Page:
For most of us, the iPod is a footnote in history. The original portable music player, its features have long been supplanted by the immense capabilities of the iPhone, and carrying a couple thousand songs in our pocket is hardly the novel concept it once was. But Edgar Wrightâ€™s Baby Driver has shown us that the iPod hasn't lost any of its cool factor. And itsÂ spirit is still very much alive in Cupertino.
‘Fleetlights’ offers an intriguing new proof of concept – drones that act as mobile street lights, lighting your way as you travel through the dark, whether on foot, by bike or by car. A new project called ‘Fleetlights’ hints at a potential new direction for consumer drone use – setting them up as roving, mobile streetlights, to light your way through the dark.
Around the world, bees are dying. Could micro-drones be the hi-tech stopgap to fill their place in the circle of life? Bees are disappearing around the world. The reason why isn’t understood (theorized culprits range from parasites to climate change to phone signals) but without bees, many plants won’t be pollinated – including an estimated $200 billion of crops worldwide, each year.
Muck Rack makes it simple to find people, tweets, or articles that mention any name, keyword, company, hashtag etc. We've compiled this guide to help you make the most of your search.
Selecting a term
Start searching tweets, articles from media outlets, articles mentioned in tweets, journalists'
names, titles and bios with some suggested searches:
Companies or Topics (e.g. iPhone, Microsoft)
Phrases (e.g. "cloud computing") — use quotes to keep the terms together
Twitter handles (e.g. @username) — returns those who have mentioned or replied to
Names (e.g. "David Pogue")
Hashtags (e.g. #sxsw, #london2012)
Bio details (e.g. vegan, Olympics, father)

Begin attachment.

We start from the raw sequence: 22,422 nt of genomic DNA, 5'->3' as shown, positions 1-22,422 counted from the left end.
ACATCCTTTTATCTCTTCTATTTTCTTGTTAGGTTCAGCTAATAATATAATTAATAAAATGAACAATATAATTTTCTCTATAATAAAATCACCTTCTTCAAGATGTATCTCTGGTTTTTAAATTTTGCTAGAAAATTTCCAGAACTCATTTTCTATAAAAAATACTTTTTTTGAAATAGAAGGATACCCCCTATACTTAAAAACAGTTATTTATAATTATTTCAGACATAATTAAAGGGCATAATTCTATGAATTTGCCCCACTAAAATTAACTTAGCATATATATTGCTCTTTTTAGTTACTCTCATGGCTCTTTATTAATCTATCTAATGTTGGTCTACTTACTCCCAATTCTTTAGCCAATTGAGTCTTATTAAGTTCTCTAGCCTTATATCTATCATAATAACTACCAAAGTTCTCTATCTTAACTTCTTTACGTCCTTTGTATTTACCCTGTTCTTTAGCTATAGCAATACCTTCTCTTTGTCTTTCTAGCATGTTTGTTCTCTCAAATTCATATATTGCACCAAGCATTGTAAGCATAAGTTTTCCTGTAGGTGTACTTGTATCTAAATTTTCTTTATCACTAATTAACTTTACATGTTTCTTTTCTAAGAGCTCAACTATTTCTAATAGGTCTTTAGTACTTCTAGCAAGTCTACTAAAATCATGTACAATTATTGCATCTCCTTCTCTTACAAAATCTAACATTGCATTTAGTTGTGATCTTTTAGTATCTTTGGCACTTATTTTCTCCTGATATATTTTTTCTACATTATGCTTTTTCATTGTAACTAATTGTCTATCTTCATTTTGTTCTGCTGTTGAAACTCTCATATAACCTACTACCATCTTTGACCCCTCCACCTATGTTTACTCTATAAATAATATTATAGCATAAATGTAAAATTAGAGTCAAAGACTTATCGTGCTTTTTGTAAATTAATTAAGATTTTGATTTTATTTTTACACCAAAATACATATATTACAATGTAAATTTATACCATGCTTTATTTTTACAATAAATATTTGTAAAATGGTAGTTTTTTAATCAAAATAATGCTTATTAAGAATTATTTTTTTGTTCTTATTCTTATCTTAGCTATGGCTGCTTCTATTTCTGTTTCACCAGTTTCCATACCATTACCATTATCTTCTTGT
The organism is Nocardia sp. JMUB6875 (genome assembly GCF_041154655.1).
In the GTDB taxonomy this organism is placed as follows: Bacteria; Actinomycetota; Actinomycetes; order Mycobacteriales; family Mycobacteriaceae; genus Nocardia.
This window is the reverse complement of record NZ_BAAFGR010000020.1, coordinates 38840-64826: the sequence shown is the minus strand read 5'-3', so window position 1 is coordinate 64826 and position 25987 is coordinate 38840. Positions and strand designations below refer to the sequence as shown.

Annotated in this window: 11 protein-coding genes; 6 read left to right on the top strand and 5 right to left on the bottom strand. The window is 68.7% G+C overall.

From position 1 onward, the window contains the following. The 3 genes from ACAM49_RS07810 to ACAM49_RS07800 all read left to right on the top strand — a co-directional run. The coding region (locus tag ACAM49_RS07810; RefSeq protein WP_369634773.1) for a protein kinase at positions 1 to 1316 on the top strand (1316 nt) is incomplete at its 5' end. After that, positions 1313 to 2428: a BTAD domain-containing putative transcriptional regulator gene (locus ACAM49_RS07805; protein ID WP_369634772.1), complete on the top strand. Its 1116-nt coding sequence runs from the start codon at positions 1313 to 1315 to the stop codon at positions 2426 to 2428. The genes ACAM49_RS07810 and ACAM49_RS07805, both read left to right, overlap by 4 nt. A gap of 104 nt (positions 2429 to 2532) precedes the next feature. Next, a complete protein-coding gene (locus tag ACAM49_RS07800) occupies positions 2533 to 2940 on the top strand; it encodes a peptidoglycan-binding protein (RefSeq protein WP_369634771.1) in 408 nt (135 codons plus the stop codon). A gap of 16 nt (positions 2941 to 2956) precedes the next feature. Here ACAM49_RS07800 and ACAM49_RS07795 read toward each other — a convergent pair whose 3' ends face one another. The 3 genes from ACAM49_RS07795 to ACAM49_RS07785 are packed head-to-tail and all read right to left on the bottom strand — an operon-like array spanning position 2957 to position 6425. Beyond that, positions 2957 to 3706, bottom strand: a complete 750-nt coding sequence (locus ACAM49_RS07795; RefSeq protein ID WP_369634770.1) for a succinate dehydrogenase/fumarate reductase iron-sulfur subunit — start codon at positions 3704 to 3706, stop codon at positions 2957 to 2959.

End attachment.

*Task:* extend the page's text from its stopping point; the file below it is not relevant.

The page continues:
Muck Rack's Advanced Search allows for many boolean operators.
Find results that mention multiple specified terms, use AND or
+. For example, ensure each result contains both Elon Musk and Mark Zuckerberg by
searching Obama AND Romney or Obama + Romney.
Use the operators OR or , to broaden your search when you'd like either of
multiple terms to appear in results. (This is the default behavior of our search when no operators
are used.) For example, search for democrat OR republican to find results that refer to
Democrats and/or Republicans.
Use NOT or - to subtract results from your search. For
example, searching Disney will yield results about the Walt Disney Company as well as Walt Disney
World Resort. To exclude mentions of Disney World, search for Disney -World or Disney
When using one of these operators with a phrase, enclose it in quotation marks. For example, you can
find results about smartphones excluding Apple's iPhone 4S by searching smartphone -"iPhone
Exact case matching or punctuation
If you're searching for a brand name or keyword that relies on specific punctuation marks or capitalization, you can
find results that match your exact query by adding matchcase: before the keyword you're searching for, like matchcase:E*TRADE .
Use parentheses to separate multiple
boolean phrases. For example, to find journalists talking about having fun in Disney World or
Disneyland, search for ("disney world" OR disneyland) AND fun.
An asterisk can be used to search for any variation of a root word truncated by the asterisk. For example, searching for admin* will return results for administrator, administration, administer, administered, etc.
A near operator is an AND operator where you can control the distance between the words. You can vary the distance the near operation uses by adding a forward slash and number (between 0-99) such as strawberries NEAR/10 "whipped cream", which means the strawberries must exist within 10 words of "whipped cream".